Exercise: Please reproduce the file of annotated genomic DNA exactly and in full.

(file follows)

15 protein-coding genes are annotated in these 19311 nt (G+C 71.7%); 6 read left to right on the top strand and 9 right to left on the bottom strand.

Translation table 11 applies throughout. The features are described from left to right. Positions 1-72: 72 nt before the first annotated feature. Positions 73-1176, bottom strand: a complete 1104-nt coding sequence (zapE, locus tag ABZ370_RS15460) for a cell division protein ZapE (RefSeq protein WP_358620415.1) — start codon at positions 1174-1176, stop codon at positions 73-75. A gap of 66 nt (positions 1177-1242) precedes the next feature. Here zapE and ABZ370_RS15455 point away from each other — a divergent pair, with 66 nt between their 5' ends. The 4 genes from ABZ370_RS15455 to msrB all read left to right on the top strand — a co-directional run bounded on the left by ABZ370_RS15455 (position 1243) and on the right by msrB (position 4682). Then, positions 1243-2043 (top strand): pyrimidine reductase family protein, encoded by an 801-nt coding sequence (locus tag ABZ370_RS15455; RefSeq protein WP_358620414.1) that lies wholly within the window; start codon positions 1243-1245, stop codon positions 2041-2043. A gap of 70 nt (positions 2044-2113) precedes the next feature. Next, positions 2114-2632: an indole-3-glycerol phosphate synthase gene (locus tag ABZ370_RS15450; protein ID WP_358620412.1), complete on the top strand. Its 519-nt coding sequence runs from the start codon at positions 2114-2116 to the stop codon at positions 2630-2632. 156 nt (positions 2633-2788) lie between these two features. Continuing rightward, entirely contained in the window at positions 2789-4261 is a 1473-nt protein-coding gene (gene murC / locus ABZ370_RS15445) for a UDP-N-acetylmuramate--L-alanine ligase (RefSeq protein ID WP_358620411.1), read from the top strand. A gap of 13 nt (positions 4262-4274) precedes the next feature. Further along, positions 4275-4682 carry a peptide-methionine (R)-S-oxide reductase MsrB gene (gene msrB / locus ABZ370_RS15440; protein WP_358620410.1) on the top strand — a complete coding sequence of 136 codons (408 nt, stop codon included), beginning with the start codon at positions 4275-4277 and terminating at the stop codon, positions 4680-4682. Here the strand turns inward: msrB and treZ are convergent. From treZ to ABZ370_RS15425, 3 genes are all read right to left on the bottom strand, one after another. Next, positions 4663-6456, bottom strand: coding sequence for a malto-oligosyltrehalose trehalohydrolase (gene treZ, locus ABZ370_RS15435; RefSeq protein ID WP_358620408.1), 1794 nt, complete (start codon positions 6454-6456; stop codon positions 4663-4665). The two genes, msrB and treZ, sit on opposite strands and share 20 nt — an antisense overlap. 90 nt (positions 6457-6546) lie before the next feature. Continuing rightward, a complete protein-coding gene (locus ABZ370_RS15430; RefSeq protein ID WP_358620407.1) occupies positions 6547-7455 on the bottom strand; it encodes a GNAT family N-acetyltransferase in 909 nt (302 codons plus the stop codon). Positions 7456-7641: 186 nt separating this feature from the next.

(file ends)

15 protein-coding genes are annotated in these 19311 nt (G+C 71.7%); 6 read left to right on the top strand and 9 right to left on the bottom strand.

Translation table 11 applies throughout. The features are described from left to right. Positions 1-72: 72 nt before the first annotated feature. Positions 73-1176, bottom strand: a complete 1104-nt coding sequence (zapE, locus tag ABZ370_RS15460) for a cell division protein ZapE (RefSeq protein WP_358620415.1) — start codon at positions 1174-1176, stop codon at positions 73-75. A gap of 66 nt (positions 1177-1242) precedes the next feature. Here zapE and ABZ370_RS15455 point away from each other — a divergent pair, with 66 nt between their 5' ends. The 4 genes from ABZ370_RS15455 to msrB all read left to right on the top strand — a co-directional run bounded on the left by ABZ370_RS15455 (position 1243) and on the right by msrB (position 4682). Then, positions 1243-2043 (top strand): pyrimidine reductase family protein, encoded by an 801-nt coding sequence (locus tag ABZ370_RS15455; RefSeq protein WP_358620414.1) that lies wholly within the window; start codon positions 1243-1245, stop codon positions 2041-2043. A gap of 70 nt (positions 2044-2113) precedes the next feature. Next, positions 2114-2632: an indole-3-glycerol phosphate synthase gene (locus tag ABZ370_RS15450; protein ID WP_358620412.1), complete on the top strand. Its 519-nt coding sequence runs from the start codon at positions 2114-2116 to the stop codon at positions 2630-2632. 156 nt (positions 2633-2788) lie between these two features. Continuing rightward, entirely contained in the window at positions 2789-4261 is a 1473-nt protein-coding gene (gene murC / locus ABZ370_RS15445) for a UDP-N-acetylmuramate--L-alanine ligase (RefSeq protein ID WP_358620411.1), read from the top strand. A gap of 13 nt (positions 4262-4274) precedes the next feature. Further along, positions 4275-4682 carry a peptide-methionine (R)-S-oxide reductase MsrB gene (gene msrB / locus ABZ370_RS15440; protein WP_358620410.1) on the top strand — a complete coding sequence of 136 codons (408 nt, stop codon included), beginning with the start codon at positions 4275-4277 and terminating at the stop codon, positions 4680-4682. Here the strand turns inward: msrB and treZ are convergent. From treZ to ABZ370_RS15425, 3 genes are all read right to left on the bottom strand, one after another. Next, positions 4663-6456, bottom strand: coding sequence for a malto-oligosyltrehalose trehalohydrolase (gene treZ, locus ABZ370_RS15435; RefSeq protein ID WP_358620408.1), 1794 nt, complete (start codon positions 6454-6456; stop codon positions 4663-4665). The two genes, msrB and treZ, sit on opposite strands and share 20 nt — an antisense overlap. 90 nt (positions 6457-6546) lie before the next feature. Continuing rightward, a complete protein-coding gene (locus ABZ370_RS15430; RefSeq protein ID WP_358620407.1) occupies positions 6547-7455 on the bottom strand; it encodes a GNAT family N-acetyltransferase in 909 nt (302 codons plus the stop codon). Positions 7456-7641: 186 nt separating this feature from the next.